The EU (Withdrawal) Bill is being debated in the House of Lords and peers have been raising their concerns about the bill’s gaps and deficiencies. They have tabled over 100 amendments to the bill, several of which are being voted on and mostly passed.
The worry that Brexit might erode environmental safeguards has featured heavily throughout the bill’s parliamentary passage. The environment has vied successfully with constitutional law issues for airtime. And yesterday’s debate was no different. Environmental governance and principles were discussed alongside the rights of UK citizens and a proposal to give the European Court of Justice some say over UK laws after exit day.
A year on from the prime minister’s letter invoking Article 50, the Brexit hourglass is now half full, or half empty depending on your political disposition. Optimist or pessimist, Leaver or Remainer, the fact is there is now less time for Theresa May and her enthusiastic Environment Secretary Michael Gove to deliver on their promise of a “green Brexit”. Read more
At the end of January the EU (Withdrawal) Bill was the subject of a record-breaking debate in the House of Lords. One hundred and ninety peers spoke at the bill’s second reading, including several members of the expert Constitution Committee, which concluded that “the Bill risks fundamentally undermining legal certainty in this country”. There was also widespread concern about the ability of parliament to hold the government to account, the loss of the charter of fundamental rights and the implications for devolution. Read more
This post is by Donal McCarthy, senior policy officer at the RSPB and co-ordinator of the Greener UK ‘Brexit and Devolution’ working group.
From the coverage surrounding the launch of the UK government’s long awaited 25 year environment plan last week, one could easily have been forgiven for thinking it set out a long term strategy for restoring nature across the four UK nations. In fact, most of its proposals will only apply to England and, to a more limited extent, the UK Overseas Territories.
No vision for collaboration between UK nations
Since the late 90s, most areas of environmental policy have been devolved to Scotland, Wales and Northern Ireland. As such, the new plan largely focuses on those aspects of environmental policy reserved to the UK government. Read more
This post is by Andy Jordan, Charlie Burns and Viviane Gravey, co-chairs of the ESRC funded Brexit & Environment network.
The EU has mostly exerted its influence through the medium of law and policy. For many non-experts, 29 March 2017 (when Article 50 was triggered) was the day when the risk that large parts of the UK’s environment could lose their legislative protections suddenly became very real indeed.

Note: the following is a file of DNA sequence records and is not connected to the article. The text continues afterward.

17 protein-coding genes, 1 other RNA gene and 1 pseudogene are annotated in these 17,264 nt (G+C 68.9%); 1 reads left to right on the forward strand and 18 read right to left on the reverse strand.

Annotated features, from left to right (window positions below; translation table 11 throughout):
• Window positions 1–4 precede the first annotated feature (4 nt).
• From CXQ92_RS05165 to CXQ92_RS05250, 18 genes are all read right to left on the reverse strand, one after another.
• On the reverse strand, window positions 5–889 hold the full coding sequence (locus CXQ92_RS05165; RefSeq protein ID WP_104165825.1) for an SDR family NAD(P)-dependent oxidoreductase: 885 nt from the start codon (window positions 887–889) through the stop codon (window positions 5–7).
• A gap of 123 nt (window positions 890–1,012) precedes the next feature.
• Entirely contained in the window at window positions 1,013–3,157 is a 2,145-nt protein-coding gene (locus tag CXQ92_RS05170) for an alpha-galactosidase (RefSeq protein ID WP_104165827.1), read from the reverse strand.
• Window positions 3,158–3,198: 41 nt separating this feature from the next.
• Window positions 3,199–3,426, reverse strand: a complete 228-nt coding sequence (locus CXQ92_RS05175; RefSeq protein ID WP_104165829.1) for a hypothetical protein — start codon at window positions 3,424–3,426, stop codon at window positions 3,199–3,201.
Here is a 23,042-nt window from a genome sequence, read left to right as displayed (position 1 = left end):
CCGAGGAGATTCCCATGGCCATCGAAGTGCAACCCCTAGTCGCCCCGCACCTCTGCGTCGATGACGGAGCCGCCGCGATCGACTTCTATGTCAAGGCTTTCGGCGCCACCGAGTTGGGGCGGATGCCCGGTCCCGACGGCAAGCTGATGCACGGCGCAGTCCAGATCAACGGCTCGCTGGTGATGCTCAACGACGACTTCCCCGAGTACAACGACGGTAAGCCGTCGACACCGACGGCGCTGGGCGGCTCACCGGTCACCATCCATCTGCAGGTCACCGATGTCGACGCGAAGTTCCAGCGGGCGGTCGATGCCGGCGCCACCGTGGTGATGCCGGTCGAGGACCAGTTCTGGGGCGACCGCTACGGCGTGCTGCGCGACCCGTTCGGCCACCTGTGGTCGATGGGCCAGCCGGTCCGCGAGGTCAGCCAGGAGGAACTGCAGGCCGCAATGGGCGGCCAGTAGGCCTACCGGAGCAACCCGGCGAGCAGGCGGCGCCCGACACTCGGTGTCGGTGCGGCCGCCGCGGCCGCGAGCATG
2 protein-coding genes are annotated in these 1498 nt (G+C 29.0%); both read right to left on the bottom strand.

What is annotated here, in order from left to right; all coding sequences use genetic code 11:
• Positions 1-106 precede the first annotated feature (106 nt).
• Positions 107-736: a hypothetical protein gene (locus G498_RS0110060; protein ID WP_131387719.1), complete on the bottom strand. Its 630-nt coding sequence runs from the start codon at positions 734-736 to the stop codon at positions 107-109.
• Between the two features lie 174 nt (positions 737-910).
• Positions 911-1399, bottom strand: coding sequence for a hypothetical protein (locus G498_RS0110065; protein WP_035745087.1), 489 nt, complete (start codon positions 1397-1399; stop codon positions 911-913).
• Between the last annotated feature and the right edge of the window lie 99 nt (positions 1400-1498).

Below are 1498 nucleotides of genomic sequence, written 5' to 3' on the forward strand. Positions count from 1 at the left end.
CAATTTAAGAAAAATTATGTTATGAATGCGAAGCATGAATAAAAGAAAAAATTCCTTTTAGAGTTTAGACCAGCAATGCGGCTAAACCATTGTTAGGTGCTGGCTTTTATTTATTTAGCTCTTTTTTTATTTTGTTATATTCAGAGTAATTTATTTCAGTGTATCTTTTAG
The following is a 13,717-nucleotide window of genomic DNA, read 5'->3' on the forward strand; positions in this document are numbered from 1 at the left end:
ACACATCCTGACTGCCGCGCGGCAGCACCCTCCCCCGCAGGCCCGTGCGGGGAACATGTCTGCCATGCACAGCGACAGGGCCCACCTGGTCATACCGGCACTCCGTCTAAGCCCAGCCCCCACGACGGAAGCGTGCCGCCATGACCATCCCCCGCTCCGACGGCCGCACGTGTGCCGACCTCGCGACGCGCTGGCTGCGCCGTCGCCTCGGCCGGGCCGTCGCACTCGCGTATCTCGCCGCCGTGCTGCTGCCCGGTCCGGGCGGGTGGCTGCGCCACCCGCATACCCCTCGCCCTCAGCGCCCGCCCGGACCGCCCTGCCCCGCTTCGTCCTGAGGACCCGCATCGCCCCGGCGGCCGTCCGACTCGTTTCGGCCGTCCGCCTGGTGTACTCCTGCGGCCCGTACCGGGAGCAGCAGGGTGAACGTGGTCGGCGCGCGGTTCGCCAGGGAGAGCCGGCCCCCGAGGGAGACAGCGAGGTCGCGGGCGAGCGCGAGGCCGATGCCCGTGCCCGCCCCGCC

It’s so often the case that environmental issues are overlooked in parliament, squeezed in time and overshadowed by other priorities. But last night saw something rather special: three hours of uninterrupted parliamentary debate on the environment in which politicians from all parties were competing to speak and make and seek commitments about future environmental protection. Read more
This post is by Andrea Speranza, Brexit campaigner at CHEM Trust.
Like everyone, I receive a lot of receipts each week. I drop them dismissively into my bag. When I tidy up at the start of the week, I notice how many there are and, until recently, the only risk I saw was financial.
But now I know better and I am starting to worry. If I handle a lot, what about the cashiers who handle them every day? Read more
The fact that the summer of 2017 is turning out to be one of the hottest on record was not apparent in WWF’s Living Planet Centre today as Michael Gove set out his first public speech on the environment since becoming secretary of state. As one of the most energy efficient buildings in Europe, heat pumps are engaged to transport cooler air from underground whilst window features reflect sunlight in summer to prevent excess heat. A perfect atmosphere for delivering a much anticipated speech.
This post is by Griffin Carpenter, senior researcher at the New Economics Foundation.
Michael Gove has purportedly shown us what ‘taking back control’ really means, by drawing a 12-mile line around the UK for exclusive fishing access for British vessels. Now he has his sights set on an Exclusive Economic Zone (EEZ) of 200 miles (or the median line). On a map, this looks like a win for British influence in the world, reminiscent of times past and conquering new territory. But the nature of influence and the transboundary movements of those pesky fish mean that this drive to etch battle lines has the notion of control completely backwards. Real control requires co-operation and shared management. Unfortunately, the idea of control offered by the most buccaneering Brexiteers does not seem to involve much co-operation at all. Read more
This post is by Richard Benwell, head of government affairs at WWT.
Every stretch of river has its own character. Here are a few of the personalities I’ve got to know over the years:
- Beverley Brook – small, beautiful, prone to outbursts; a Richmond river with a film star name
- Byron’s Pool – tranquil, romantic, deep and surrounded by wildlife (but no bears)
- Thames at Lechlade – the first point where Old Father Thames gives a hint of his power
- The Severn Estuary – the last point of the UK’s longest river; a famous bore
Each has its own charms and needs. It’s this diversity that can help to inspire communities to love and protect their rivers and it’s the reason why every portion of every river needs to be given its own care. The attention that will calm the bursting banks of Beverley Brook might be a drop in the ocean elsewhere.